Purpose should be easy: “You do this. We pay you.”
Instead, it seems likely “purpose” in that phrase substitutes for “precisely aligned with my life values and goals,” or “meaningful.” There’s nothing wrong with such an aspiration, but it isn’t realistic. For one thing, your colleagues would all have to be of one mind. That’s one reason jobs that provide life meaning are not common. Even self-employed I couldn’t be sure my job would always fulfill a particular “purpose,” including meeting payroll. And who could make sure the customers would co-operate? But, some people expect job “purpose” to be supplied by others.
In any case, as we’ll see, Millennials don’t appear to be finding deep meaning through their employment. That might indicate they are incapable of finding it in themselves.
And why would they be? They’ve been conditioned by effusive praise to expect meaning to find them. Meaning becomes external. Like a job. Or ‘Likes’ on Facebook.
A Millennial meaning deficit is strongly suggested by the fact that Millennial suicide rates are soaring: They experience high rates of depression: And they may be the “quintessential postmodern generation.”
They’ve been cut adrift in a sea of narcissism by their parents and their professors, who should have taught them moral values and how to think, but handed them participation trophies and moral nihilism instead. Many Millennials have come to expect constant and instantaneous validation of their merit, whether they’ve displayed any or not. That applies to their opinions too, many of them are convinced that simply taking offense grants them some sort of moral authority.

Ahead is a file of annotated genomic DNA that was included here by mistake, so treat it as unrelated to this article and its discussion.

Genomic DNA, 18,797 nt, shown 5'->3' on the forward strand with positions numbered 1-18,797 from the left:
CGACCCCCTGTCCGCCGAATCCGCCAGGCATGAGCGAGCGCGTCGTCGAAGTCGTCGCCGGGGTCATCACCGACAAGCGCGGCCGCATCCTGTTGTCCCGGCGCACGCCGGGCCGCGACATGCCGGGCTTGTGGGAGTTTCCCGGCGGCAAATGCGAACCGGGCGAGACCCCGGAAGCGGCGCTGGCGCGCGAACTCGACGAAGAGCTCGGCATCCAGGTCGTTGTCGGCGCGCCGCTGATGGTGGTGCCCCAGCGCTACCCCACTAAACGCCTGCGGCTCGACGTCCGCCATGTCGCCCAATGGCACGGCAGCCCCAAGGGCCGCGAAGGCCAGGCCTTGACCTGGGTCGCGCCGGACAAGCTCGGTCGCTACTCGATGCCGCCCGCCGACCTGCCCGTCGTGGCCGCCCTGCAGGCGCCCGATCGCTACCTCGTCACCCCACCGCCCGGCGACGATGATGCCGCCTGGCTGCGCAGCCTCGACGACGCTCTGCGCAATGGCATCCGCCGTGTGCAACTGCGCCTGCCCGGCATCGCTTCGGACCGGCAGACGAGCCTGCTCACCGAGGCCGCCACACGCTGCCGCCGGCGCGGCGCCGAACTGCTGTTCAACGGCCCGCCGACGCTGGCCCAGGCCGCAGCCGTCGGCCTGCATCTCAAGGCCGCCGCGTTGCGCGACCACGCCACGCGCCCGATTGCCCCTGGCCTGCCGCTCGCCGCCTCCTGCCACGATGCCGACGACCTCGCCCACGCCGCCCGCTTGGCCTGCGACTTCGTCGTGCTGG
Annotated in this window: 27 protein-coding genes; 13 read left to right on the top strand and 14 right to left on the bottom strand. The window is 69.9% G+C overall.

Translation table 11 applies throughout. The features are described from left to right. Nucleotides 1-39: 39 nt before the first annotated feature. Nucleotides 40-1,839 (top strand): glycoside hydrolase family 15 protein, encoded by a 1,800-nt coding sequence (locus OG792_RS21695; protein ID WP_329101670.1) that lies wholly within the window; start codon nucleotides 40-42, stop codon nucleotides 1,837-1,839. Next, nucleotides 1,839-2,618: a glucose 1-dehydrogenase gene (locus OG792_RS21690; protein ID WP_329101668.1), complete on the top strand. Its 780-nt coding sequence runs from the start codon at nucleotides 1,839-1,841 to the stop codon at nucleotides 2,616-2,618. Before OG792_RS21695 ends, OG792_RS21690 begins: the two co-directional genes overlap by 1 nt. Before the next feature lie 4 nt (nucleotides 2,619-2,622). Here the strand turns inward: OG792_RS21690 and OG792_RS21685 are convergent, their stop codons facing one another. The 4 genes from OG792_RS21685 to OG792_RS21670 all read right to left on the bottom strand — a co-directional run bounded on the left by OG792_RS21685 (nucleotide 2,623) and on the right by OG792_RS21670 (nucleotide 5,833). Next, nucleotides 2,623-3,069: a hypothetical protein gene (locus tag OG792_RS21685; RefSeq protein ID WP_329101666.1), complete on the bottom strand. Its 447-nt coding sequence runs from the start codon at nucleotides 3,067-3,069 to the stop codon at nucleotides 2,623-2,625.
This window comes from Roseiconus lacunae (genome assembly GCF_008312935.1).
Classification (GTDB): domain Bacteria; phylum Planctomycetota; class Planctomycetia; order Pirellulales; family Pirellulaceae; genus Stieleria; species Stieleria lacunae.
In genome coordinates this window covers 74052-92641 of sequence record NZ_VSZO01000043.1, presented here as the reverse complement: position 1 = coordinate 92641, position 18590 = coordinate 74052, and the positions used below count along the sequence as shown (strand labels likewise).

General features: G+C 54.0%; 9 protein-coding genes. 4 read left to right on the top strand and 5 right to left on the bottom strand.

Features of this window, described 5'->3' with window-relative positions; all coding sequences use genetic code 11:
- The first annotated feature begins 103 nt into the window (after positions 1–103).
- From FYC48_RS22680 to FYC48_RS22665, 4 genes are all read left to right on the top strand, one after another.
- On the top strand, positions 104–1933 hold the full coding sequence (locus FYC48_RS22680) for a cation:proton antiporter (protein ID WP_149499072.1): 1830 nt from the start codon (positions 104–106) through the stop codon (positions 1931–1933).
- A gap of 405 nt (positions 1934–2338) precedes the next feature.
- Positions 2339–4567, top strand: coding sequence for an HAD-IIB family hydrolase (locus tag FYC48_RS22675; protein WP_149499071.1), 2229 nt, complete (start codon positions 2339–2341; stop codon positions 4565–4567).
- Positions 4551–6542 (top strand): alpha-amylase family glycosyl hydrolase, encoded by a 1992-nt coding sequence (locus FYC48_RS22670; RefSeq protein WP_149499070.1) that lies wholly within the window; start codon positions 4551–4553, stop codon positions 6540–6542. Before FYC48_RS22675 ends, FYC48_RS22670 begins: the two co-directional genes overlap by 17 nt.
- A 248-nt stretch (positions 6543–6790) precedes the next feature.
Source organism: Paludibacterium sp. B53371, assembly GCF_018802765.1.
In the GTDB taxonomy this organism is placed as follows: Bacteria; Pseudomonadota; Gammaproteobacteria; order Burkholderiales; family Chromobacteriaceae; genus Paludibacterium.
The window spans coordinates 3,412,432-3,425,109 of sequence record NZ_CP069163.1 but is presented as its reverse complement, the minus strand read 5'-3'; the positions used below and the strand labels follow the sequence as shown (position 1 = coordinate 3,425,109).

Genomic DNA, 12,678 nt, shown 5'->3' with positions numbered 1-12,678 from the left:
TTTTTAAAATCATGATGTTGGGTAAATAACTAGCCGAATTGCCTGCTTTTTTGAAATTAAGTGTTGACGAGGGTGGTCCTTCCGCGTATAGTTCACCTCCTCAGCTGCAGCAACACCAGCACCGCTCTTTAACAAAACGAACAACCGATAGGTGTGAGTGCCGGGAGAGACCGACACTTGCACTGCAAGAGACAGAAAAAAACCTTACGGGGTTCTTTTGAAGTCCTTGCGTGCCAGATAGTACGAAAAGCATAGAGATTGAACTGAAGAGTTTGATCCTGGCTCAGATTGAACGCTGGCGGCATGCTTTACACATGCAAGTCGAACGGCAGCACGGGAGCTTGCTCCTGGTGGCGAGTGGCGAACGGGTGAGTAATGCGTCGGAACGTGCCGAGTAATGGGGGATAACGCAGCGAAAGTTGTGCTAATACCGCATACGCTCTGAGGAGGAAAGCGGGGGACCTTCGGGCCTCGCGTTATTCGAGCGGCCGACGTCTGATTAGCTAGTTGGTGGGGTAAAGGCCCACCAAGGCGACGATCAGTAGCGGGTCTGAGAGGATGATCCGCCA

They’ve been misled about their capabilities. They’ve been lied to about their prospects. They’ve been suckered into huge student debt by what amounts to academic fraud.
A growing cultural anomie should not be surprising. Nor should we wonder why Millennials flock to hear Jordan Peterson, and increasingly John Vervaeke, speak for two hours about how to find meaning. For a dozen lectures.
Reason and meaning are under siege because of guilt by association with Western Civilization. Peterson and Vervaeke are playing defense. Some examples:
I’d say watch the whole thing, but this link will start at 2:04. Watch until you want to stop. TWT is 20:49.
Jordan Peterson *NEW* The Meaning of Life
Here’s an interview about meaning: John Vervaeke: The Meaning Crisis (39 minutes) Again, the whole thing is worthwhile, but the link starts at 18:32. There, Vervaeke puts his finger on the epistemological question raised by Postmodernism. It’s a serious question.
Vervaeke has recently started a series of lectures on YouTube: ‘Awakening From the Meaning Crisis.‘